The months between February 15th and June 1st can be very painful for steelhead fisherman in the Puget Sound area. We find ourselves spending the weekends tying flies and drinking twelve too many beers from the couch strictly out of boredom. The only options to stand in a river are the 4 hour drive to the coast, or hope one of the rivers in Eastern Washington have a surprise opening. There are the weekends spent chasing sea runs in the Puget Sound or trout from a lake somewhere, but it’s just not the same. People around here like to steelhead fish so much, that on April 6th hundreds of us went and pretended to be steelhead fishing at Occupy Skagit up in Rockport in an attempt to cure this 3 ½ month case of cabin fever. So when May 31st rolled around you can imagine how excited many of us were.
|Opening Day on the Sky|
Unfortunately, the season has started off a bit slow. Warm days and snow melt had the Skykomish River running high and hard on June 1st. For the first week or so of the season, the river was running between 8,000 – 10,000 CFS, but was still fishable and was holding its color. The lack of rain and the mild temps over the next week caused the river to drop down to under 5,000 CFS, according to the USGS readings. When the river is right, it seems to be running near the 6,000 CFS mark.I have never seen as many boats and people on the Skykomish River as I did on Saturday June 1st. There were multiple instances where I could’ve slung my fly into a group of tourist on a jet boat they were so close. You were either trying not to fall in the river from the jet boat wake or you were casting in between drift boats floating down the river. I did not see anyone fighting a fish, never had tug on my fly, nor saw any signs of fish. All in all, not a very enjoyable experience.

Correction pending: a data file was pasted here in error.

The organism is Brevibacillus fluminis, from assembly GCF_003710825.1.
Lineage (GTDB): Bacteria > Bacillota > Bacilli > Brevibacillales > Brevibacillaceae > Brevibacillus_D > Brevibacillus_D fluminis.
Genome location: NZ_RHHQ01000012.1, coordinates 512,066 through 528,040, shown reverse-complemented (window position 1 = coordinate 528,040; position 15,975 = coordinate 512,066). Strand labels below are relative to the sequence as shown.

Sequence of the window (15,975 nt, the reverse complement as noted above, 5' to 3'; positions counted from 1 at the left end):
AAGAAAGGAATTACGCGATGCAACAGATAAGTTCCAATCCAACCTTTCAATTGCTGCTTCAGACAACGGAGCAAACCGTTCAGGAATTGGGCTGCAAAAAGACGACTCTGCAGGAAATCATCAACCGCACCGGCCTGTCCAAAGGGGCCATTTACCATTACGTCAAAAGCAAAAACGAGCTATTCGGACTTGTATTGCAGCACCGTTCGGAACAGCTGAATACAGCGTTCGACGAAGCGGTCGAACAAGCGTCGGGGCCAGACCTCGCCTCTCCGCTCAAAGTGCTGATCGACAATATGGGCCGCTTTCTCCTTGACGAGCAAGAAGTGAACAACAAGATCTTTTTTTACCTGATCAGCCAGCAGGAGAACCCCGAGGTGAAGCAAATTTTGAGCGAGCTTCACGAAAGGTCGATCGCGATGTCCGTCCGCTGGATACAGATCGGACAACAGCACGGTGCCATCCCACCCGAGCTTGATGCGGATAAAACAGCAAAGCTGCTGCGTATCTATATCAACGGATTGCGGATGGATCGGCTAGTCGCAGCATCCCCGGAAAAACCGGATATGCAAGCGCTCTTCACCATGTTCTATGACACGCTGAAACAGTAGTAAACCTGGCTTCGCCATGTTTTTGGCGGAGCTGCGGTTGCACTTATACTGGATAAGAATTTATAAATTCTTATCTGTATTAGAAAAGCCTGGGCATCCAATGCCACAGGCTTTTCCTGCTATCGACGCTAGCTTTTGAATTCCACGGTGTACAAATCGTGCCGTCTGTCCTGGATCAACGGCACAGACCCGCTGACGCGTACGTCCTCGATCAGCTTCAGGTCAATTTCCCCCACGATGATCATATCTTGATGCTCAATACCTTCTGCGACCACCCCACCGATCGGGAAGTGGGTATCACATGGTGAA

The next weekend the river had come down and people were starting to thin out a little. I think due to poor reports from the week before. Katie and I decided to brave Reiter Ponds on the Hwy 2 side. Normally, I dodge this area with every ounce of my being. Something about fishing at the hatchery lined up with a bunch of rednecks pounding Steel Reserve from a paper bag doesn’t appeal to me. I’d rather stand in the woods by myself and not catch anything than be there. But unfortunately, if there are fish being caught anywhere in the Skykomish River, it is probably at Reiter Ponds. We spent about an hour or so there, and out of the 15 – 20 guys that were there, we saw two fish caught on the highway side down river from the hatchery.
We left there to explore the Wallace flats. We started under the railroad bridge on the Wallace River and were going to work down towards the mouth to where it dumps into the Skykomish. Katie hooked on miniature rainbow on a small light green Wooly Bugger. When the levels are right, the water between the bridge and the mouth is very nice. I have had steelhead run up river right in front of me here and I have caught salmon here, but today I had no such luck.